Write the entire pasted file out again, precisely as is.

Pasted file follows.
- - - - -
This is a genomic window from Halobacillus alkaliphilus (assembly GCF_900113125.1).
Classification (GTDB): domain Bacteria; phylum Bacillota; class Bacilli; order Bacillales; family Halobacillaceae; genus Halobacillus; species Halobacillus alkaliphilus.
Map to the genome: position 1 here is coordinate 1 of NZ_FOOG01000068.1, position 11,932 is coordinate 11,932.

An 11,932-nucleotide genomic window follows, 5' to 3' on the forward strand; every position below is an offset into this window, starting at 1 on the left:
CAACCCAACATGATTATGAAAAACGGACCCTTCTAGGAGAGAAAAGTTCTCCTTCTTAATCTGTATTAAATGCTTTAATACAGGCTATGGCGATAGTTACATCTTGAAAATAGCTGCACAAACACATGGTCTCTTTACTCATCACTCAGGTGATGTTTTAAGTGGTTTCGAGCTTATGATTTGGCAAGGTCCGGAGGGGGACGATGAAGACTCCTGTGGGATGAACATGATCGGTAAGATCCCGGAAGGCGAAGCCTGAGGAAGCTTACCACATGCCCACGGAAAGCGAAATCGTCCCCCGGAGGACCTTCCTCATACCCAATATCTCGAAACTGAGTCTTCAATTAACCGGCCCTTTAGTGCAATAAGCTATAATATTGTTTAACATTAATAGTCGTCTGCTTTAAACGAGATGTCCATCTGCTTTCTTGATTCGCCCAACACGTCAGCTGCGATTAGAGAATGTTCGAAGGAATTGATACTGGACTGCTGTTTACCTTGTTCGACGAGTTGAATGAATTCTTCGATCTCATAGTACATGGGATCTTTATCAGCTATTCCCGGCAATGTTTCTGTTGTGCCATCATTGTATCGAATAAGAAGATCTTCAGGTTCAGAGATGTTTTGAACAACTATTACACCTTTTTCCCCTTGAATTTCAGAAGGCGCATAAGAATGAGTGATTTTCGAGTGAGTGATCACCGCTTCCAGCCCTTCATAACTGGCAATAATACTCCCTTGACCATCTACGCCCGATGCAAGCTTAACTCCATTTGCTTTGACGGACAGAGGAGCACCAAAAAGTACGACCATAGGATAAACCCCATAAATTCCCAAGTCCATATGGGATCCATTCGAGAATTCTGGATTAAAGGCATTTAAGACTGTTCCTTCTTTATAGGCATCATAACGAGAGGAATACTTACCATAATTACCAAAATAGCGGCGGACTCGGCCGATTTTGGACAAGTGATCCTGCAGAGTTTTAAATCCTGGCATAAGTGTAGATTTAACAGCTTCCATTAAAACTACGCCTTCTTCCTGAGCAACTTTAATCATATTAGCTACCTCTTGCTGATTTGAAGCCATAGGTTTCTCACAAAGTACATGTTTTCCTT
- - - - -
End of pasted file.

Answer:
This is a genomic window from Halobacillus alkaliphilus (assembly GCF_900113125.1).
Classification (GTDB): domain Bacteria; phylum Bacillota; class Bacilli; order Bacillales; family Halobacillaceae; genus Halobacillus; species Halobacillus alkaliphilus.
Map to the genome: position 1 here is coordinate 1 of NZ_FOOG01000068.1, position 11,932 is coordinate 11,932.

An 11,932-nucleotide genomic window follows, 5' to 3' on the forward strand; every position below is an offset into this window, starting at 1 on the left:
CAACCCAACATGATTATGAAAAACGGACCCTTCTAGGAGAGAAAAGTTCTCCTTCTTAATCTGTATTAAATGCTTTAATACAGGCTATGGCGATAGTTACATCTTGAAAATAGCTGCACAAACACATGGTCTCTTTACTCATCACTCAGGTGATGTTTTAAGTGGTTTCGAGCTTATGATTTGGCAAGGTCCGGAGGGGGACGATGAAGACTCCTGTGGGATGAACATGATCGGTAAGATCCCGGAAGGCGAAGCCTGAGGAAGCTTACCACATGCCCACGGAAAGCGAAATCGTCCCCCGGAGGACCTTCCTCATACCCAATATCTCGAAACTGAGTCTTCAATTAACCGGCCCTTTAGTGCAATAAGCTATAATATTGTTTAACATTAATAGTCGTCTGCTTTAAACGAGATGTCCATCTGCTTTCTTGATTCGCCCAACACGTCAGCTGCGATTAGAGAATGTTCGAAGGAATTGATACTGGACTGCTGTTTACCTTGTTCGACGAGTTGAATGAATTCTTCGATCTCATAGTACATGGGATCTTTATCAGCTATTCCCGGCAATGTTTCTGTTGTGCCATCATTGTATCGAATAAGAAGATCTTCAGGTTCAGAGATGTTTTGAACAACTATTACACCTTTTTCCCCTTGAATTTCAGAAGGCGCATAAGAATGAGTGATTTTCGAGTGAGTGATCACCGCTTCCAGCCCTTCATAACTGGCAATAATACTCCCTTGACCATCTACGCCCGATGCAAGCTTAACTCCATTTGCTTTGACGGACAGAGGAGCACCAAAAAGTACGACCATAGGATAAACCCCATAAATTCCCAAGTCCATATGGGATCCATTCGAGAATTCTGGATTAAAGGCATTTAAGACTGTTCCTTCTTTATAGGCATCATAACGAGAGGAATACTTACCATAATTACCAAAATAGCGGCGGACTCGGCCGATTTTGGACAAGTGATCCTGCAGAGTTTTAAATCCTGGCATAAGTGTAGATTTAACAGCTTCCATTAAAACTACGCCTTCTTCCTGAGCAACTTTAATCATATTAGCTACCTCTTGCTGATTTGAAGCCATAGGTTTCTCACAAAGTACATGTTTTCCTT